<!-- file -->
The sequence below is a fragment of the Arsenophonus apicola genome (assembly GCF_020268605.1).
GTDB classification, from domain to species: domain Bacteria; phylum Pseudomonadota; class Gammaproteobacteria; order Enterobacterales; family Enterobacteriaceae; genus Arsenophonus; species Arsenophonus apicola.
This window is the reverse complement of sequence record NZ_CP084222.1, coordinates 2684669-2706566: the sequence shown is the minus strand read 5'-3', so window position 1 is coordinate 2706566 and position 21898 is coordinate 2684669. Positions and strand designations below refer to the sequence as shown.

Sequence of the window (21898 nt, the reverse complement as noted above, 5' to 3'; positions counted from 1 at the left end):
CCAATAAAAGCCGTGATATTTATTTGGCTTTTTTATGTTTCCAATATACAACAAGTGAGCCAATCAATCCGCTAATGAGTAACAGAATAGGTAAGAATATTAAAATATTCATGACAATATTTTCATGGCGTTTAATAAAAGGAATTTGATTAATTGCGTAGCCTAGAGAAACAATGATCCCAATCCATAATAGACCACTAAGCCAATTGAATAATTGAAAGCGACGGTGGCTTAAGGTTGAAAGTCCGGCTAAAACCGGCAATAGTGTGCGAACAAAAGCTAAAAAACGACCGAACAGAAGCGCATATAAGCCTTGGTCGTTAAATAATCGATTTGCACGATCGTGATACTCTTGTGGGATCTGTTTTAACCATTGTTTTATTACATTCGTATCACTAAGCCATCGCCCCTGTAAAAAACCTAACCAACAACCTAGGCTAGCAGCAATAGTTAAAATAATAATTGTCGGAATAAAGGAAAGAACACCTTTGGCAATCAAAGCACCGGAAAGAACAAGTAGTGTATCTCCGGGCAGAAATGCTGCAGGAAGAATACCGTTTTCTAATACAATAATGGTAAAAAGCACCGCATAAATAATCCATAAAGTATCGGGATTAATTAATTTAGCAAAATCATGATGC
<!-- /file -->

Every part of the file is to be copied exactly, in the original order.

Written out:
The sequence below is a fragment of the Arsenophonus apicola genome (assembly GCF_020268605.1).
GTDB classification, from domain to species: domain Bacteria; phylum Pseudomonadota; class Gammaproteobacteria; order Enterobacterales; family Enterobacteriaceae; genus Arsenophonus; species Arsenophonus apicola.
This window is the reverse complement of sequence record NZ_CP084222.1, coordinates 2684669-2706566: the sequence shown is the minus strand read 5'-3', so window position 1 is coordinate 2706566 and position 21898 is coordinate 2684669. Positions and strand designations below refer to the sequence as shown.

Sequence of the window (21898 nt, the reverse complement as noted above, 5' to 3'; positions counted from 1 at the left end):
CCAATAAAAGCCGTGATATTTATTTGGCTTTTTTATGTTTCCAATATACAACAAGTGAGCCAATCAATCCGCTAATGAGTAACAGAATAGGTAAGAATATTAAAATATTCATGACAATATTTTCATGGCGTTTAATAAAAGGAATTTGATTAATTGCGTAGCCTAGAGAAACAATGATCCCAATCCATAATAGACCACTAAGCCAATTGAATAATTGAAAGCGACGGTGGCTTAAGGTTGAAAGTCCGGCTAAAACCGGCAATAGTGTGCGAACAAAAGCTAAAAAACGACCGAACAGAAGCGCATATAAGCCTTGGTCGTTAAATAATCGATTTGCACGATCGTGATACTCTTGTGGGATCTGTTTTAACCATTGTTTTATTACATTCGTATCACTAAGCCATCGCCCCTGTAAAAAACCTAACCAACAACCTAGGCTAGCAGCAATAGTTAAAATAATAATTGTCGGAATAAAGGAAAGAACACCTTTGGCAATCAAAGCACCGGAAAGAACAAGTAGTGTATCTCCGGGCAGAAATGCTGCAGGAAGAATACCGTTTTCTAATACAATAATGGTAAAAAGCACCGCATAAATAATCCATAAAGTATCGGGATTAATTAATTTAGCAAAATCATGATGC